The goal of the LIFE Africa Foundation is simple. We want to increase rapidly vocational education in Sub-Saharan Africa and work with marginalized groups, persons with disabilities, women, and orphans. The continual emphasis on wearing a tie and suit or working for one of the Big 4 or one of the industry leads has stagnated the development of young people. We live in an African space that is very ingrained in white-collar jobs, and that has limited their ability to create their impact because they are limiting themselves to that industry.

However, if we analyze the vocational space in Africa and take a look at Switzerland, youths are creating value for themselves by looking at what they can make and are engaging in vocational education that is currently developing their country. It is important to have these conversations about how we can transition from white-collar jobs to blue-collar jobs.

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I have been speaking to top vocational institutes across twelve Sub-Saharan countries. We are launching a program by February or March 2024 to empower youths with real robust vocational training that will help them to become actual professional in the vocational space and support them to start their own business.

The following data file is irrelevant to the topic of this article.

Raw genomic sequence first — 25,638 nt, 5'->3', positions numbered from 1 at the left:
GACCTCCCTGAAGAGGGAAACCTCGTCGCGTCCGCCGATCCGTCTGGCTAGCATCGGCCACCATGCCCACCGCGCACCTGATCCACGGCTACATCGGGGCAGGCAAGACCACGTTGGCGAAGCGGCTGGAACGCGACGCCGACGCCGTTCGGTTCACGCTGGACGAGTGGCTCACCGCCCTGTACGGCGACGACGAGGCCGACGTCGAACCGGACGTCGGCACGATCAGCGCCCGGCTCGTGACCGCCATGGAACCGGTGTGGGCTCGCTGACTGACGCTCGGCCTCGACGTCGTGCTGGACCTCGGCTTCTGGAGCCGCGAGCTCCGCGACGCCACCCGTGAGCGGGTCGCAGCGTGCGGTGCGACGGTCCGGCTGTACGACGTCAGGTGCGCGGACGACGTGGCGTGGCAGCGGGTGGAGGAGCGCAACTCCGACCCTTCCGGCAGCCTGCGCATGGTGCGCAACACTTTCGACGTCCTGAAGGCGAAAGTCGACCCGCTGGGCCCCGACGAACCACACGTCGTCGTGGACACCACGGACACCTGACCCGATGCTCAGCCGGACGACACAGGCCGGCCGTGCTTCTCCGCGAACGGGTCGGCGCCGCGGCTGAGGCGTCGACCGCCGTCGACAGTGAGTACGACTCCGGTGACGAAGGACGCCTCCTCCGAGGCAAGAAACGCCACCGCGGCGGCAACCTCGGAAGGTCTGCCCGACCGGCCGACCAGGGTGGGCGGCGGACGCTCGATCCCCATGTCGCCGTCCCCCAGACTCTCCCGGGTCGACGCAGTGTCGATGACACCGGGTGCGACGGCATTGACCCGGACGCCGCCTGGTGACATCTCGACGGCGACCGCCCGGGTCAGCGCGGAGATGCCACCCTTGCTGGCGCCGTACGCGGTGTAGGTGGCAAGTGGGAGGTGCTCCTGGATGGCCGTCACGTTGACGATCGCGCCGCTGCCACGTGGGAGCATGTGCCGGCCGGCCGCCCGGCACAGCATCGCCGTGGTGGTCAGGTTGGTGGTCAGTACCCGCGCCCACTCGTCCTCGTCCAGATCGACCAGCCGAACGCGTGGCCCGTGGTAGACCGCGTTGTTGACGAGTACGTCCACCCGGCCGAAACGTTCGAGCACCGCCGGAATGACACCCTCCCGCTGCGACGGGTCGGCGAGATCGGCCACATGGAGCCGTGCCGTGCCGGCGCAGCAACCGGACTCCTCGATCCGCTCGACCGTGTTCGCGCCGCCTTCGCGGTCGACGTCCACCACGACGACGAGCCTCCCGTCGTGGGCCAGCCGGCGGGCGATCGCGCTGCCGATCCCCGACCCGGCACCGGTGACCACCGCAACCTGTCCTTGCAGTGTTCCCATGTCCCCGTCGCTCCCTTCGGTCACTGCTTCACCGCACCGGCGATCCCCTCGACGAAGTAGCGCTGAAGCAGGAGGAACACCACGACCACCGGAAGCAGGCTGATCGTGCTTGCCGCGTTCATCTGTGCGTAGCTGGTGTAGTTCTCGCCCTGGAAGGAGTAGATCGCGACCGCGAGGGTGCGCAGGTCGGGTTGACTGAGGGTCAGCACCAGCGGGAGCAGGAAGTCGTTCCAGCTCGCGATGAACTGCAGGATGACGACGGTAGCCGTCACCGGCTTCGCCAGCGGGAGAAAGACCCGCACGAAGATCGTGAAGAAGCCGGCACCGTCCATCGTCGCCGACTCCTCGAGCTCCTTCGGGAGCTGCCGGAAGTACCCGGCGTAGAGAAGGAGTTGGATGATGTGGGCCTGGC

We are often tasked with maintaining a continuity framework that will ensure that when they start their businesses, they will also impact their community.

Are you open to any available opportunities for partnerships from private partners?

Yes, we are open to private partnerships. We need to start having conversations about how companies can effectively build an impactful CSR model that will address problems and challenges faced in their communities.

Every major multinational has a CSR budget but sometimes doesn’t utilize it properly. I have had meetings with some private companies to build them a framework, use their CSR budget properly, and create an impact. Some companies lack information about what they can do for their communities.

NGOs cannot do without private partnerships as well as international grants. NGOs need to position themselves for private partnerships and get top brands to support our initiative and identify our unique vision as we try to implement it. Currently, we are applying for OPEC funds and a few other brands to have the capital repository to execute projects faster.

For partnerships, interested parties can reach out directly to Nnanna Kalu via email to discuss the best next steps.

Find out more about Nnanna Kalu on LinkedIn.